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Metal damage and nosebleeds in a new Lennar house

Drywall from China was used to build the Florida home. Hundreds of U.S. homeowners have similar complaints.

July 04, 2009|Nathan Olivarez-Giles

Emily McCarthy thought the foul smell in her new Florida town house was coming from Samson, the family dog.

McCarthy and her husband gave the English Springer bath after bath. But the stink wouldn't go away.

And that wasn't all.

Electrical outlets turned black. The air conditioner went on the blink. Then McCarthy, 33, started waking up with a bloody nose.

It turns out the home was built with imported Chinese drywall. Similar troubles have been reported by hundreds of homeowners, from Florida to California. Most of the complaints stem from homes built in 2006, at the tail end of the last housing boom, when U.S. builders had to import drywall to meet demand.

The cheaper imported drywall might have shaved hundreds of dollars from the $335,000 price the McCarthys paid for their three-bedroom home built by Lennar Corp. If it did, it was hardly a savings.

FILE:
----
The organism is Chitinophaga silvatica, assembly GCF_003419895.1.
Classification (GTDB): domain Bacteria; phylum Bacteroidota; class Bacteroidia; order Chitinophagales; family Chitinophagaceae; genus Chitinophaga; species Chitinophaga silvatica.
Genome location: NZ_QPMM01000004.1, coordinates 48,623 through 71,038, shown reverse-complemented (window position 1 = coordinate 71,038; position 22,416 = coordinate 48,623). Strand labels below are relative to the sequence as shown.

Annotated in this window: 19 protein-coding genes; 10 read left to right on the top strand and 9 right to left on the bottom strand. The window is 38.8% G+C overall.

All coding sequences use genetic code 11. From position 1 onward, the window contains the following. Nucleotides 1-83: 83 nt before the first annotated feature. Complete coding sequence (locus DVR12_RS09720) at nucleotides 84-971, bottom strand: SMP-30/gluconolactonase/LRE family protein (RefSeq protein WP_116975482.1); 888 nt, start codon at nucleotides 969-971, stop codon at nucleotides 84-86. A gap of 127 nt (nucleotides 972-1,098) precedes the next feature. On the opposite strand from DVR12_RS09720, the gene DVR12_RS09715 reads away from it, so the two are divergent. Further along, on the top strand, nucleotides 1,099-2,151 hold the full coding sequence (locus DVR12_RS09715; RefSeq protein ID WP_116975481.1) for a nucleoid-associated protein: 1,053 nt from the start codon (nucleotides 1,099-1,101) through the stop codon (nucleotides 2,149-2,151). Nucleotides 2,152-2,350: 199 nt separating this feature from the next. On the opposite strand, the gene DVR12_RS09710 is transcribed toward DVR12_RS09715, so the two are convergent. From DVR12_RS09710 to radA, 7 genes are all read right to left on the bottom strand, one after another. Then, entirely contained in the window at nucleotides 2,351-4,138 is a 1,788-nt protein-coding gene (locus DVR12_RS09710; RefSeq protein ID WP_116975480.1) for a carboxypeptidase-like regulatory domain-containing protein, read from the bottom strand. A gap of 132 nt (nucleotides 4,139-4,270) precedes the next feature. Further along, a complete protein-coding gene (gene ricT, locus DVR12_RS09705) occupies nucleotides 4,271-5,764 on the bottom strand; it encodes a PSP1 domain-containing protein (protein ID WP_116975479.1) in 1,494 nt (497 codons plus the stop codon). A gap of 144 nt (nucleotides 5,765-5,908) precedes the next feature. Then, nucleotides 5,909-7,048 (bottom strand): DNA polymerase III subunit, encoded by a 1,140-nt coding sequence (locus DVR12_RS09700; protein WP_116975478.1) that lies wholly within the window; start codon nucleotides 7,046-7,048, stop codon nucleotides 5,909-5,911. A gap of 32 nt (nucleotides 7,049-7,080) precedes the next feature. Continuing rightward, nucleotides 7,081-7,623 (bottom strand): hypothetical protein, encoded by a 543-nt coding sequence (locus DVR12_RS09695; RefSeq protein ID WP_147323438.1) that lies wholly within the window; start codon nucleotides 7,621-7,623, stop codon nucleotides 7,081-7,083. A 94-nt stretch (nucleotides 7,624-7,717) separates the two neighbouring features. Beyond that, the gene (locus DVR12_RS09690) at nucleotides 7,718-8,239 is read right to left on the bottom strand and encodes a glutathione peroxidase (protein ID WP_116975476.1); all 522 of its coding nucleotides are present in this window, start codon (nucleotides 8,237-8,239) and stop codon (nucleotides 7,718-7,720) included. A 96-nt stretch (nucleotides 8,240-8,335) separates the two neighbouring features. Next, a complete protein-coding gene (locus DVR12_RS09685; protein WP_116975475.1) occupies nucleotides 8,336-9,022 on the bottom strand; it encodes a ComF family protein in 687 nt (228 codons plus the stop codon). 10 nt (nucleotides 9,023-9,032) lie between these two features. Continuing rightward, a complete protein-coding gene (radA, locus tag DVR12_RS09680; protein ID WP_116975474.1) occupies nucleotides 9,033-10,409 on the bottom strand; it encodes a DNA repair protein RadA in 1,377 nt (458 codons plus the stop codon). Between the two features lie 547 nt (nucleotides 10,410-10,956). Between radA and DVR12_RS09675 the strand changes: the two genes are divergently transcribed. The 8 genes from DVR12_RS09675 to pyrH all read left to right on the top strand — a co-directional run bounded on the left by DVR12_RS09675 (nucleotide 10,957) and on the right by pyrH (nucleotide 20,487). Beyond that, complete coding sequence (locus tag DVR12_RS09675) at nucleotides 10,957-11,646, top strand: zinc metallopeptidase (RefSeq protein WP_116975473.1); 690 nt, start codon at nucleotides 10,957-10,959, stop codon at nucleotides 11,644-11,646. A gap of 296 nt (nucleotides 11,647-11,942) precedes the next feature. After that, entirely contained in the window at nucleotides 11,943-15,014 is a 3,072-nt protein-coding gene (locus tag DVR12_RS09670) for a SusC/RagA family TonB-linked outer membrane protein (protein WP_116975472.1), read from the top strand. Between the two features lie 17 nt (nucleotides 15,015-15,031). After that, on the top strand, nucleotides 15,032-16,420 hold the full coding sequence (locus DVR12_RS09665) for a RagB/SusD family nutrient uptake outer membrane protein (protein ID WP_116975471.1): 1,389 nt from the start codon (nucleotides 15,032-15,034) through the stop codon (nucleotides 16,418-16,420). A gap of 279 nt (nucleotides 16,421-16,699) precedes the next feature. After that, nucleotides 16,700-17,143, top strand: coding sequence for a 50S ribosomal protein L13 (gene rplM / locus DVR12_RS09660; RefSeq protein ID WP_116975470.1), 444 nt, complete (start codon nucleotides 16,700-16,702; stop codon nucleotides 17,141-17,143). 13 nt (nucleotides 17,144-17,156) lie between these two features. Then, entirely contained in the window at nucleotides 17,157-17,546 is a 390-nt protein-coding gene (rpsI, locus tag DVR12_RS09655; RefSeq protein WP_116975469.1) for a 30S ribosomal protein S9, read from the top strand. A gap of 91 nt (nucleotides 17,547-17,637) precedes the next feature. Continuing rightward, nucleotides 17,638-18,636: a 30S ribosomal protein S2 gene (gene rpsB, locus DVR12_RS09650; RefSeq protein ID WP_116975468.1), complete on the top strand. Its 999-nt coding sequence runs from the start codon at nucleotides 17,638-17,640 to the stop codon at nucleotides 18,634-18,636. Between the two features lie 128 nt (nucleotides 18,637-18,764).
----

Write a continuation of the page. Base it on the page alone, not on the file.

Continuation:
Soon after they moved in, McCarthy's jewelry started to tarnish. By 2007, faucets, mirrors and air conditioning coils had to be replaced.

"The drywall was actually eating into the metal behind our mirrors," McCarthy said. "Lennar replaced the mirror three times. We just thought the metal was reacting to the glue in the mirror. We never connected the dots."

Last February Lennar moved the family -- McCarthy was seven months pregnant then -- into a rental just a few blocks away. The nosebleeds stopped. The family no longer needed scented candles, and Samson no longer needed extra baths.

Miami-based Lennar is rebuilding their home, but the company has been sued by other homeowners, and it in turn has filed lawsuits against manufacturers and sellers of drywall.

Lennar is a major builder in California, which the U.S. Consumer Product Safety Commission says is one of 13 states where residents believe their health symptoms or damage to metals in their homes are linked to Chinese drywall.

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nathan.olivarezgiles@ latimes.com

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